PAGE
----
Jennifer Leigh Blankenbeckler
Jennifer Leigh Blankenbeckler, age 45, of Santa Barbara, CA, passed away on August 9, 2021, at Santa Barbara Cottage Hospital surrounded by her family.
Born on May 13, 1976, in Louisville, KY, Jen was the daughter of John C. Blankenbeckler, Jr. and Leigh Lewis Blankenbeckler, little sister to John C. (Jay) Blankenbeckler, III, sister-in-law to Paulette Blankenbeckler and “Aunt Jenz” to her beloved nieces, Taylor and Riley.
In 1979, Jennifer’s family moved to San Diego, CA, where she excelled academically and athletically. She got her first taste of competition at 6 years old, the youngest at the time to participate in the San Diego Breakers 5k. Later, she helped her volleyball and basketball teams at Poway High to win California Interscholastic Federation championships. Jen was a scholar athlete of the year as a senior.
Jennifer was recruited to play volleyball at several colleges but chose the University of Arkansas, where she spent two years before transferring to the University of California, Santa Barbara (UCSB), which would be her future, “permanent” home where a network of extraordinary friends and professional colleagues would be with her through her final days. Jennifer graduated from UCSB in 1998 with Bachelor of Arts Degree in Communications.
Jennifer possessed an adventurous spirit and love of travel which took her across Europe, Central America and the US., with favorite spots in Hawaii, Colorado and the California Sierras. Starting with family trips during her youth in Kentucky and Virginia, Jennifer developed a love of camping, fishing, and skiing, which drew her to Vail, Colorado after college, where she served as a youth ski instructor. In the years that followed, Jennifer worked with the Leukemia & Lymphoma Society in Orange County, CA, and with St. Mary’s Regional Medical Center in Lewiston, ME, where she received her degree in Applied Science as a Medical Assistant.
Eventually, Jennifer returned to Santa Barbara, working again at the iconic Paradise Café as a waitress, bartender, and manager and then as a Medical Assistant with the Ridley-Tree Cancer Center.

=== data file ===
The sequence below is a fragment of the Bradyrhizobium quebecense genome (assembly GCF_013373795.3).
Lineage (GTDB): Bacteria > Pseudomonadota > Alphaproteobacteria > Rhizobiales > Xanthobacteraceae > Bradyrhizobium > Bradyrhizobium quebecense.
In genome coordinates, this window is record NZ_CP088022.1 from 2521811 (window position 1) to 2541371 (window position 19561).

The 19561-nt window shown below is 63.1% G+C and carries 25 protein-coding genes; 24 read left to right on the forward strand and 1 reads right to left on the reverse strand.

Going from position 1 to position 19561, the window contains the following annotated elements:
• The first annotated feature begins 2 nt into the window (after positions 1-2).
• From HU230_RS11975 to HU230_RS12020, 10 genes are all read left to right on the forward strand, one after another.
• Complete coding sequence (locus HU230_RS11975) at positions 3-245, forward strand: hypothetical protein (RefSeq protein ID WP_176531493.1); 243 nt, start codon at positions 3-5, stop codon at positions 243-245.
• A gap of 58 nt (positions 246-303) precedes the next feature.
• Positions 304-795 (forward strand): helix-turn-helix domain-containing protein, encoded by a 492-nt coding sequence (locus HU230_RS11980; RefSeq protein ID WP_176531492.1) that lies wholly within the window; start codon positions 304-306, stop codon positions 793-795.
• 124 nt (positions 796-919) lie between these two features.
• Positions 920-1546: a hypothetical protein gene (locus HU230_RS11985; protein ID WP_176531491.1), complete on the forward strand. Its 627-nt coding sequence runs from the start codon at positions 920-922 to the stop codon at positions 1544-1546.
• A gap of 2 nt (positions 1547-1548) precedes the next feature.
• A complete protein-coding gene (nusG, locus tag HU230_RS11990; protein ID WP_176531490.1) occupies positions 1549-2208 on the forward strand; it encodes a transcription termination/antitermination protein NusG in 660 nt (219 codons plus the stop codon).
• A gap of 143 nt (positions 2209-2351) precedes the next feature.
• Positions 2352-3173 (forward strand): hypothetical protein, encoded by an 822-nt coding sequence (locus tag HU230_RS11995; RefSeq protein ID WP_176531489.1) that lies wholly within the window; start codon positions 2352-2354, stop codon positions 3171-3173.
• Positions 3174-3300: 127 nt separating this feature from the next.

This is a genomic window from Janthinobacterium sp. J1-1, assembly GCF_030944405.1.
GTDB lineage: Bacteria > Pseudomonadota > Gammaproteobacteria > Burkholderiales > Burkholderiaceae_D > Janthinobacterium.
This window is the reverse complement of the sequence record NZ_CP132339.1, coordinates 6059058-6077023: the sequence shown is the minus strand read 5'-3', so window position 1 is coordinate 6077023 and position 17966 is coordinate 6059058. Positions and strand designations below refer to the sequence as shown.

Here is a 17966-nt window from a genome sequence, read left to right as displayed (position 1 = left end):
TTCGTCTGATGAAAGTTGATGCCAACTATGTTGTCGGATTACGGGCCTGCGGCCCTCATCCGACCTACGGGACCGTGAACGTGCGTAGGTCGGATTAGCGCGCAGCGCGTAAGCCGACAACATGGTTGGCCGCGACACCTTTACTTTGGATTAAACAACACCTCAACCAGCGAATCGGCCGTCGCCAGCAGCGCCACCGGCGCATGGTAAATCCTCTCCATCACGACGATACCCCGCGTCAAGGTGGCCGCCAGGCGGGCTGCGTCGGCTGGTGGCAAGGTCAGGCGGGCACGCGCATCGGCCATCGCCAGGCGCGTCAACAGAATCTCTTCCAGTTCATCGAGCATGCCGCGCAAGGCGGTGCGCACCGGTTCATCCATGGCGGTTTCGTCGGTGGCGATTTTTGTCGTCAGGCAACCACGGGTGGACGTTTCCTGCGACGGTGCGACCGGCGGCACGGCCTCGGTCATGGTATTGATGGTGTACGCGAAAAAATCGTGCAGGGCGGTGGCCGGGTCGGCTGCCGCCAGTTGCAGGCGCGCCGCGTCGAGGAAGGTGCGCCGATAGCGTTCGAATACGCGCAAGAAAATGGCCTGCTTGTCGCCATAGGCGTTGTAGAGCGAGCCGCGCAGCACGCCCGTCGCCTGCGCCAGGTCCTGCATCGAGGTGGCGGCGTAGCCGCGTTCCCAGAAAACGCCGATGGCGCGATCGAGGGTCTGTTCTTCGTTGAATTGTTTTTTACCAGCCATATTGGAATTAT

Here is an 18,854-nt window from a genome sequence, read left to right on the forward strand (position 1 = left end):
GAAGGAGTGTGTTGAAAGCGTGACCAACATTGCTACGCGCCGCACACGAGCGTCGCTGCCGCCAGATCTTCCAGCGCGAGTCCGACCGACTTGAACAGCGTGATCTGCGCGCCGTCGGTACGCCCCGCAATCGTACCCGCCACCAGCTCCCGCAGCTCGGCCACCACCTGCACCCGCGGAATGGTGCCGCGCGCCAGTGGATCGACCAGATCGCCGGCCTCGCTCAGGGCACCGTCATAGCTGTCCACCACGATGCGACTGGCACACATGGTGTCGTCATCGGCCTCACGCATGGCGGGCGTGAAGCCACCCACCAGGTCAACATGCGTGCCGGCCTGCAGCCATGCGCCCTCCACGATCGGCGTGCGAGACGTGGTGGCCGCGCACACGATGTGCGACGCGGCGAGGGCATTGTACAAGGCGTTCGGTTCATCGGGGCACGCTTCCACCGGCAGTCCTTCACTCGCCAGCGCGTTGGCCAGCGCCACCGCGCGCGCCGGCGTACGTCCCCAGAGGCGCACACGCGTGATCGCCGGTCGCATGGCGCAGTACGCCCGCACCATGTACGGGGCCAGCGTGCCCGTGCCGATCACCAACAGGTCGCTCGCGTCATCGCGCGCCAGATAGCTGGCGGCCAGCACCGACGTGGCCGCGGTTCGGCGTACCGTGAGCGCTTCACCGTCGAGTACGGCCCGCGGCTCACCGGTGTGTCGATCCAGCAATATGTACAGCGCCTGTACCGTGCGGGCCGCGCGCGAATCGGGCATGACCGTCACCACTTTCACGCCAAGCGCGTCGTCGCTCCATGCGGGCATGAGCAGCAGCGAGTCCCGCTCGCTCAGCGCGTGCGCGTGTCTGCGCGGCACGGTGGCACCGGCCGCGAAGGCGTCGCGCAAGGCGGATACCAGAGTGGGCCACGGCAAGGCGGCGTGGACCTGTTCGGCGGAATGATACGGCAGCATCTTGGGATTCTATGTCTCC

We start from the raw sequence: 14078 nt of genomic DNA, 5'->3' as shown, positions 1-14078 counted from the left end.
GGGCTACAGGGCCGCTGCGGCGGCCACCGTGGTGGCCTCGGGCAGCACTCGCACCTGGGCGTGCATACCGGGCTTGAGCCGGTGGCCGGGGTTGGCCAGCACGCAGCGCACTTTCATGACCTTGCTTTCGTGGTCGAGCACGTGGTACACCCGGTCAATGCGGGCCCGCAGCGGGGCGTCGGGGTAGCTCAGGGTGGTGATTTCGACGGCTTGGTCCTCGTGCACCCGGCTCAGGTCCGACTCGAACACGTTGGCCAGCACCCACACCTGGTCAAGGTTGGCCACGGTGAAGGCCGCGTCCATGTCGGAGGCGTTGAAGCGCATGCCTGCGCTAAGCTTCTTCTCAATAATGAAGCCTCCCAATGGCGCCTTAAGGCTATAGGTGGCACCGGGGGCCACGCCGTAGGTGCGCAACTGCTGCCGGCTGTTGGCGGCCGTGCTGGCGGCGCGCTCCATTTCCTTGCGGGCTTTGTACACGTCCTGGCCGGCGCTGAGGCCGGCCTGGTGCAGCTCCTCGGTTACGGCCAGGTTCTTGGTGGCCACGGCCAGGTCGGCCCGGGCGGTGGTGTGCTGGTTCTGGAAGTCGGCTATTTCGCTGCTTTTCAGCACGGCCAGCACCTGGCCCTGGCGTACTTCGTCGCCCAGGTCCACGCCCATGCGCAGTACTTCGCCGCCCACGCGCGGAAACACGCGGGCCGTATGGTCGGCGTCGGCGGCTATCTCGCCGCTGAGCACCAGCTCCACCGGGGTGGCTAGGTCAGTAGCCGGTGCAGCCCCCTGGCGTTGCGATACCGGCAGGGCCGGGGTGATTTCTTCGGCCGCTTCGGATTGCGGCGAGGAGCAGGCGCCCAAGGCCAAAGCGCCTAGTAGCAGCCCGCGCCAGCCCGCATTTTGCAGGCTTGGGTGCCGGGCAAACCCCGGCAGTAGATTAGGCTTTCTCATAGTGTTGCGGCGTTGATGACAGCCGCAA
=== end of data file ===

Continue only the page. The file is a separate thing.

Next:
A little on Jennifer’s big heart: She was fiercely independent and proud to take care of herself. Jennifer was, hands down, the best gift giver – ever. Never missing anyone’s birthday, her cards and kind gestures were often handmade and thoughtfully personalized for the recipient. She could be hysterically, unabashedly silly – or deep, present, and serious…but always attentive to the needs of people around her. Jennifer was caring and generous, both to those she barely knew and her oldest friends, maintaining those friendships over long distances and stretches of time.
Jennifer’s life was marked by cancer, but in a way that empowered her to use it as a tool to serve others. It became her calling after she endured life-threatening brain cancer when living in Vail at the young age of 25. Once recovered and in remission, Jennifer dedicated her life supporting others with cancer, from fundraising and running marathons for the Leukemia & Lymphoma Society and the Dempsey Challenge to volunteering for numerous cancer causes like the Teddy Bear Cancer Foundation and The Brad Kaminsky Foundation, and serving as a hands-on mentor for those enduring challenging prognoses and treatments.
For the past five years, in her role at the Ridley-Tree Cancer Center, Jennifer brought compassionate empathy and her famous, radiant smile to patients. Jennifer was known for going above and beyond, blending her organizational fastidiousness with her big, authentic warmth. She held a tremendously high standard of service for her patients – because she intimately understood what they were going through. In her spare time, Jennifer took it upon herself to mail cards to family members who ultimately lost their loved ones to cancer. She attended most of her patients’ services and funerals and stayed in touch with widows and families.
In 2018, Jennifer donned her Cancer Warrior Cape again after a diagnosis of Acute Myeloid Leukemia. Her brother was a bone marrow match, and his gift gave her three more precious years with her family, friends, and patients.
On this last go-round with cancer, Jennifer initially considered it just another interruption in her life. Ultimately, though, Jennifer’s fate was to do better work on the other side.
“Angel” is a word that is never used lightly, yet it was one often applied to Jen in her service, love and friendship. Now she is officially our angel.